AWARD-WINNING LOCAL SCHOOL KIDS MAKE AN IMPACT WITH HOLOCAUST SURVIVOR TESTIMONY
Last month marked the 77th anniversary of the liberation of Auschwitz and commemorative events took place across the country.
But despite this, an alarmingly low number of people know about the Holocaust. A national survey commissioned last year found 52% of adult respondents did not know that 6 million Jews were murdered during the Holocaust along with gay people, those with disabilities and people from other ethnic minorities.
So, how can we address this and make sure survivor testimony is not forgotten as we move further away in time from these atrocities?
Students in Birmingham have been doing their bit to address this knowledge gap through the Echo Eternal project run by the CORE Education Trust.
Featured on BBC’s The One Show, last year, the Trust’s project won Gold in the Impact through Partnership category in the Pearson National Teaching Awards.
CEO Adrian Packer said: “We knew that different winners were being announced on The One Show. It was all very exciting. The feeling of elation was massive. We got the news on the Thursday and our schools were filled with balloons and confetti on the Friday.”
The project, commissioned by the UK Holocaust Memorial Foundation, is a commemorative arts, media, and civic engagement project for primary and secondary schools. They put on events to help foster understanding and tolerance. Student ambassadors, called ‘Eternal Flames’ talk about how society can be a better place through learning lessons from the past.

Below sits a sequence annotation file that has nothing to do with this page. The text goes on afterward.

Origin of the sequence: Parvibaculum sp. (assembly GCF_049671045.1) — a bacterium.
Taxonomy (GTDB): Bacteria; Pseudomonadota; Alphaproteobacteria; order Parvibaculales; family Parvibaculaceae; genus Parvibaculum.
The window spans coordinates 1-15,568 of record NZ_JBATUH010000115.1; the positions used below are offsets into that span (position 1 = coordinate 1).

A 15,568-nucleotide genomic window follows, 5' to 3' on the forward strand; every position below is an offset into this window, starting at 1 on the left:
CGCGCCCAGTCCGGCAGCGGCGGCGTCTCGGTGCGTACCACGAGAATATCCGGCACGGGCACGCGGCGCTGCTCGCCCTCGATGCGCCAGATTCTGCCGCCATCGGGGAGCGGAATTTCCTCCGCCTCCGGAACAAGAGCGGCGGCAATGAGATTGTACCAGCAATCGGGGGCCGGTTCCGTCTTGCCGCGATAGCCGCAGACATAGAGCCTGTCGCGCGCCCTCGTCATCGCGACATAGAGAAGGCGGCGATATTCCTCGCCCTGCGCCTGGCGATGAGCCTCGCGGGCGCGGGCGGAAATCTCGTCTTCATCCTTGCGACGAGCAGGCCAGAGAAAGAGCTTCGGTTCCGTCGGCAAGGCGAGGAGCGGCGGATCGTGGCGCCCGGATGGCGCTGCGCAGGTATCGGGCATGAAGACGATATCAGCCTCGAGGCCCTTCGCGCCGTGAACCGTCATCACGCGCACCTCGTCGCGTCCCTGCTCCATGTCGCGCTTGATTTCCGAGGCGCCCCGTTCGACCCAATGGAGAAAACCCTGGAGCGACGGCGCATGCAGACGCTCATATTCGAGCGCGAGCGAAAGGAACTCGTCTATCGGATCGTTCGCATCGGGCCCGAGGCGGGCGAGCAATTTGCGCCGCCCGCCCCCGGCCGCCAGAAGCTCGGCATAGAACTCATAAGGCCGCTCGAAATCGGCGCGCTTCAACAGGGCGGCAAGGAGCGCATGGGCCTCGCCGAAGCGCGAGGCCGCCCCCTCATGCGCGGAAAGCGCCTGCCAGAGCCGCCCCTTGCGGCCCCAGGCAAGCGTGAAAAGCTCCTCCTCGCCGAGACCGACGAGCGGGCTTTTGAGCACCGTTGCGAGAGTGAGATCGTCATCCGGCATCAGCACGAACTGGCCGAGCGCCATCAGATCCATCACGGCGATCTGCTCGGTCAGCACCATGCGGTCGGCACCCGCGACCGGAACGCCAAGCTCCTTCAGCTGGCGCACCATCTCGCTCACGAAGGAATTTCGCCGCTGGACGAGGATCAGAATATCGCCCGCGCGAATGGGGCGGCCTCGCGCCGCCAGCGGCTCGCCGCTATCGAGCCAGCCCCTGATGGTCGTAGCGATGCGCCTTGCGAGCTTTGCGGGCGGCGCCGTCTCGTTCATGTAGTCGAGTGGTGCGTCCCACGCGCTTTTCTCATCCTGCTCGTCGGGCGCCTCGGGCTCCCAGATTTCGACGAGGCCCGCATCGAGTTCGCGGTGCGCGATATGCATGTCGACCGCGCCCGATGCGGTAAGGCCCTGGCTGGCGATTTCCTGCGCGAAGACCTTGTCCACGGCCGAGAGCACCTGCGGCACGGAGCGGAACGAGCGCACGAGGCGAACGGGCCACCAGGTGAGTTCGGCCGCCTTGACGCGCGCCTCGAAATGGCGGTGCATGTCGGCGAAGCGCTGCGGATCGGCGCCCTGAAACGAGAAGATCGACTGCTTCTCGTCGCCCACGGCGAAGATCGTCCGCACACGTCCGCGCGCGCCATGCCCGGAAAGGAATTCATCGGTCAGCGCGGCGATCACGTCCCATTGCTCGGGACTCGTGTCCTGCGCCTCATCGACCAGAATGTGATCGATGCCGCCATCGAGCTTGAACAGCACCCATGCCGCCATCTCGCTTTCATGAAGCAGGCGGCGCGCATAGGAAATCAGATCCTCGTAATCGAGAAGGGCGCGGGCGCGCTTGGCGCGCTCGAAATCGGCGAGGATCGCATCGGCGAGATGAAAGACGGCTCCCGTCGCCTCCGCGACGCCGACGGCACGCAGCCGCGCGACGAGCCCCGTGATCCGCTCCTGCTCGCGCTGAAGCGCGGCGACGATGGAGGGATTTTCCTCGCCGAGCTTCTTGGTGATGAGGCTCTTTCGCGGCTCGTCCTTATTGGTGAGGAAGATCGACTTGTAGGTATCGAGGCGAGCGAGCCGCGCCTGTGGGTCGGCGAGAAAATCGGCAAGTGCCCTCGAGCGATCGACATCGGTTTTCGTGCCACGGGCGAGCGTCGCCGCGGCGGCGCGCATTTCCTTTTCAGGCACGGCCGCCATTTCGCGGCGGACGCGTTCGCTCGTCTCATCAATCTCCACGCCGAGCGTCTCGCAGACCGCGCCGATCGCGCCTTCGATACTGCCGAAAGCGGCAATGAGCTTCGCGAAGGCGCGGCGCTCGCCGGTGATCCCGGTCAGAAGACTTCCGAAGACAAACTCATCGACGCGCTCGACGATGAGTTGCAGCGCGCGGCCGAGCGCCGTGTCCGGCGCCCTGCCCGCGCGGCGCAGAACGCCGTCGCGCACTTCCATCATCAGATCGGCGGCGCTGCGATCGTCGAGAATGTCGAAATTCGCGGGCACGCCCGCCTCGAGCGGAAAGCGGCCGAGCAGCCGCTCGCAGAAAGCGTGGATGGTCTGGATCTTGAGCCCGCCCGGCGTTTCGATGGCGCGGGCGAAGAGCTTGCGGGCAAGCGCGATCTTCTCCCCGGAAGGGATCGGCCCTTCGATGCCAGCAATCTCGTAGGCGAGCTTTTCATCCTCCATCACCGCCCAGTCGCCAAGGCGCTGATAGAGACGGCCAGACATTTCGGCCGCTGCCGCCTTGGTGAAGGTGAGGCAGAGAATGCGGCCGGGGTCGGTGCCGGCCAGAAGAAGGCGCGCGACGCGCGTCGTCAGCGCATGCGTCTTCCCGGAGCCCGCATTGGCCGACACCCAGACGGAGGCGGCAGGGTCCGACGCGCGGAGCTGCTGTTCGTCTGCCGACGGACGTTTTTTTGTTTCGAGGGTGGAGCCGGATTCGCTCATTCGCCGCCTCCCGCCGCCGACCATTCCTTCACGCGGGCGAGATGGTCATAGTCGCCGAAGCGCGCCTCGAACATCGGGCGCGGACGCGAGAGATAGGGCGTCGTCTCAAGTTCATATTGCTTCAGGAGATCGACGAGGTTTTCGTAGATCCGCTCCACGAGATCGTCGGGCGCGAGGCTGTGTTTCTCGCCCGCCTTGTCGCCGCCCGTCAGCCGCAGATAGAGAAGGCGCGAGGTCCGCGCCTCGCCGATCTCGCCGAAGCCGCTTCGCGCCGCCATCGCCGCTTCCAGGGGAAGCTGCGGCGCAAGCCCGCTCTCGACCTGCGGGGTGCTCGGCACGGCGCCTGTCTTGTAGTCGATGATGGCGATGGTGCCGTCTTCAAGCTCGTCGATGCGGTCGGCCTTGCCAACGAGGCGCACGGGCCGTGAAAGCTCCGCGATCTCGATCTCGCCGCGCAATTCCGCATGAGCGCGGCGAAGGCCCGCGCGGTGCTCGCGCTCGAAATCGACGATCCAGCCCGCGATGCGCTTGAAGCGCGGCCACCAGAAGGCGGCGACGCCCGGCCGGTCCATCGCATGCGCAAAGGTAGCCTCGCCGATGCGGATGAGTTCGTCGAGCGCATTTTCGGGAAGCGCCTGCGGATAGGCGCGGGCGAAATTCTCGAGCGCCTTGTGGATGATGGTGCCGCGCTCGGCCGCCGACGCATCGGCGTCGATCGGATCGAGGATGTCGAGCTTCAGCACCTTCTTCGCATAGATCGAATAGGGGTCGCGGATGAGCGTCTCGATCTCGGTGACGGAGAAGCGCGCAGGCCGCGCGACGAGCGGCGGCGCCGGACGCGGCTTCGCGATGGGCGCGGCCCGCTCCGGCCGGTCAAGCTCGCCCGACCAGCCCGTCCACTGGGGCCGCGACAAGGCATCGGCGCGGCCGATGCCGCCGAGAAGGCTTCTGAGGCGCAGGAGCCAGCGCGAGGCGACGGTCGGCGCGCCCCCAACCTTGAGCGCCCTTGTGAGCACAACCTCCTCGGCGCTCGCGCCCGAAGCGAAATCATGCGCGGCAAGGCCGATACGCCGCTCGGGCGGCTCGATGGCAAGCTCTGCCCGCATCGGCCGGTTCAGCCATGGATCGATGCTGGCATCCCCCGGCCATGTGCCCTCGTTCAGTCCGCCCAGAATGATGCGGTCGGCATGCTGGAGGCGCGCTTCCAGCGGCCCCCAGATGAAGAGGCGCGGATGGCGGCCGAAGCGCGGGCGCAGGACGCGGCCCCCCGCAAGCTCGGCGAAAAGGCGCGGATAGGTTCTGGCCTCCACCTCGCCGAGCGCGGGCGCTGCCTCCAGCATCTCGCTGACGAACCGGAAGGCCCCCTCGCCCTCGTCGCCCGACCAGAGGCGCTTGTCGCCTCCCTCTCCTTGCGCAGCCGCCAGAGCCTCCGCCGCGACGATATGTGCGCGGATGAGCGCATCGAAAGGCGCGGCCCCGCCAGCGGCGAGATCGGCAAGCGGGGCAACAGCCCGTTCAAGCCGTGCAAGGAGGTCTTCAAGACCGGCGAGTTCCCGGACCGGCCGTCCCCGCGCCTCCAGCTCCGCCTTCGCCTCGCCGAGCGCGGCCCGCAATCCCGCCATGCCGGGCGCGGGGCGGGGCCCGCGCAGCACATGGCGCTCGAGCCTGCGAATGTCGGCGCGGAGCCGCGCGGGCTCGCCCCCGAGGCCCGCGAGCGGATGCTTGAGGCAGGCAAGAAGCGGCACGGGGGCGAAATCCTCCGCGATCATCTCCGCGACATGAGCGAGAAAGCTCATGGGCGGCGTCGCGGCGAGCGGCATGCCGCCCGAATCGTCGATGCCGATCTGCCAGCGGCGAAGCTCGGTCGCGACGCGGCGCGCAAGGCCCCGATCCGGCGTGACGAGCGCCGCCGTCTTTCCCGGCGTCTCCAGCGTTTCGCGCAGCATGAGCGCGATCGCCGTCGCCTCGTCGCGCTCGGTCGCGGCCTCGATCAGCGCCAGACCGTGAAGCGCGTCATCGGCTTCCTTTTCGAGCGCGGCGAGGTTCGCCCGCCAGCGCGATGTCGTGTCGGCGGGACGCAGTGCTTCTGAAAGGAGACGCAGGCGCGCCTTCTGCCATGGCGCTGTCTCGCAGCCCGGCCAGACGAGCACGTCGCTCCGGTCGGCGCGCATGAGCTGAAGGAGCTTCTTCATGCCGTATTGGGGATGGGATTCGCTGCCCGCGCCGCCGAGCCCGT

Packer added: ““The survivors’ testimony is incredibly difficult to listen to. We wanted students to have a response. It’s important to us to bring different communities together to learn about the world and be inspired to become civic activists and make change happen.”
The project was initially developed for four schools in Birmingham, but it quickly gathered momentum across the region.
And now, thanks to the award win, word is spreading across the country and even aboard. Packer has plans to send survivor testimony and resources to every school in the country and has been in talks with an organisation in Europe to see how the project could translate into other European countries.
Packer talked animatedly about the passion of the students: “I’ve been astounded by the tenacity of the students, even during lockdowns, to get involved in initiatives.”
Is your school or trust doing important work beyond its own four walls? Find out more about how to nominate it for a Pearson National Teaching Award.
NOTES TO EDITORS
More information about the Pearson National Teaching Awards can be found here.
Find out more about the CORE Education Trust here.